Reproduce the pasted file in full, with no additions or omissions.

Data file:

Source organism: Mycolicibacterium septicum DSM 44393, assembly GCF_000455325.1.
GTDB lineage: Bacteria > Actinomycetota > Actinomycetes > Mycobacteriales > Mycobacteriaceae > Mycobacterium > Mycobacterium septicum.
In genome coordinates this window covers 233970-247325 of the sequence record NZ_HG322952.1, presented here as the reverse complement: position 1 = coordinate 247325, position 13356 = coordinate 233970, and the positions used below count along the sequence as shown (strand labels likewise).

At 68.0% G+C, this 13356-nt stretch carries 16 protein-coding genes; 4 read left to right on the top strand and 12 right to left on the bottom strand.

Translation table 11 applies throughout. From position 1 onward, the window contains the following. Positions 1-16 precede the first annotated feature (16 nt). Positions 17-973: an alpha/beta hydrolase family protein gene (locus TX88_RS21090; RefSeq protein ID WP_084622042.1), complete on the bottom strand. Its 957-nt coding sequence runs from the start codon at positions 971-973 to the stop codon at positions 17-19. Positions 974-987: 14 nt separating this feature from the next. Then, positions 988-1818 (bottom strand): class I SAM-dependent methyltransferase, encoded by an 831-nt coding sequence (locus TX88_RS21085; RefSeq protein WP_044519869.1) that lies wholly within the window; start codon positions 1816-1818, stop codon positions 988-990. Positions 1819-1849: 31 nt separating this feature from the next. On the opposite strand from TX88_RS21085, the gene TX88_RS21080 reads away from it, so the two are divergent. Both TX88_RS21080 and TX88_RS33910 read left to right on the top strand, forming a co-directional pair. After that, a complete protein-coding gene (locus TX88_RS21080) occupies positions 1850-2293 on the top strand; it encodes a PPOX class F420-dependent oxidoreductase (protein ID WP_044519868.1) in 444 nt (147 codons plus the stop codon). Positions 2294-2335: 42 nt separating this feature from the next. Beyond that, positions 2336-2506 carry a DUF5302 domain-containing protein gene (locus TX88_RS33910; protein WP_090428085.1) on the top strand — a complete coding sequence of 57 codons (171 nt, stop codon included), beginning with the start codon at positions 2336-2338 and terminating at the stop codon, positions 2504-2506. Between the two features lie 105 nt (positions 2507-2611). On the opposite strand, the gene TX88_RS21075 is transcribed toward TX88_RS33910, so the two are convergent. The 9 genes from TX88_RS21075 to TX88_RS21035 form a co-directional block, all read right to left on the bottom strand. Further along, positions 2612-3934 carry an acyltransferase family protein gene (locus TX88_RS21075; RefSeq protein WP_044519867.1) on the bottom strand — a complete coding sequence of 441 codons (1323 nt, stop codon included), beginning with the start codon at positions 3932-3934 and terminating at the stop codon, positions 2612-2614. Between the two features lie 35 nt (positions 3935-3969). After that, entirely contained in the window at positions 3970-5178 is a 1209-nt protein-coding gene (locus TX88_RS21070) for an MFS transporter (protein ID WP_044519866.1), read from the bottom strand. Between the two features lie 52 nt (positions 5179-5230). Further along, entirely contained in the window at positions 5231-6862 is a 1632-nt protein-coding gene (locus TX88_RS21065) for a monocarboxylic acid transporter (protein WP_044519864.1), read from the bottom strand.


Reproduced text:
Source organism: Mycolicibacterium septicum DSM 44393, assembly GCF_000455325.1.
GTDB lineage: Bacteria > Actinomycetota > Actinomycetes > Mycobacteriales > Mycobacteriaceae > Mycobacterium > Mycobacterium septicum.
In genome coordinates this window covers 233970-247325 of the sequence record NZ_HG322952.1, presented here as the reverse complement: position 1 = coordinate 247325, position 13356 = coordinate 233970, and the positions used below count along the sequence as shown (strand labels likewise).

At 68.0% G+C, this 13356-nt stretch carries 16 protein-coding genes; 4 read left to right on the top strand and 12 right to left on the bottom strand.

Translation table 11 applies throughout. From position 1 onward, the window contains the following. Positions 1-16 precede the first annotated feature (16 nt). Positions 17-973: an alpha/beta hydrolase family protein gene (locus TX88_RS21090; RefSeq protein ID WP_084622042.1), complete on the bottom strand. Its 957-nt coding sequence runs from the start codon at positions 971-973 to the stop codon at positions 17-19. Positions 974-987: 14 nt separating this feature from the next. Then, positions 988-1818 (bottom strand): class I SAM-dependent methyltransferase, encoded by an 831-nt coding sequence (locus TX88_RS21085; RefSeq protein WP_044519869.1) that lies wholly within the window; start codon positions 1816-1818, stop codon positions 988-990. Positions 1819-1849: 31 nt separating this feature from the next. On the opposite strand from TX88_RS21085, the gene TX88_RS21080 reads away from it, so the two are divergent. Both TX88_RS21080 and TX88_RS33910 read left to right on the top strand, forming a co-directional pair. After that, a complete protein-coding gene (locus TX88_RS21080) occupies positions 1850-2293 on the top strand; it encodes a PPOX class F420-dependent oxidoreductase (protein ID WP_044519868.1) in 444 nt (147 codons plus the stop codon). Positions 2294-2335: 42 nt separating this feature from the next. Beyond that, positions 2336-2506 carry a DUF5302 domain-containing protein gene (locus TX88_RS33910; protein WP_090428085.1) on the top strand — a complete coding sequence of 57 codons (171 nt, stop codon included), beginning with the start codon at positions 2336-2338 and terminating at the stop codon, positions 2504-2506. Between the two features lie 105 nt (positions 2507-2611). On the opposite strand, the gene TX88_RS21075 is transcribed toward TX88_RS33910, so the two are convergent. The 9 genes from TX88_RS21075 to TX88_RS21035 form a co-directional block, all read right to left on the bottom strand. Further along, positions 2612-3934 carry an acyltransferase family protein gene (locus TX88_RS21075; RefSeq protein WP_044519867.1) on the bottom strand — a complete coding sequence of 441 codons (1323 nt, stop codon included), beginning with the start codon at positions 3932-3934 and terminating at the stop codon, positions 2612-2614. Between the two features lie 35 nt (positions 3935-3969). After that, entirely contained in the window at positions 3970-5178 is a 1209-nt protein-coding gene (locus TX88_RS21070) for an MFS transporter (protein ID WP_044519866.1), read from the bottom strand. Between the two features lie 52 nt (positions 5179-5230). Further along, entirely contained in the window at positions 5231-6862 is a 1632-nt protein-coding gene (locus TX88_RS21065) for a monocarboxylic acid transporter (protein WP_044519864.1), read from the bottom strand.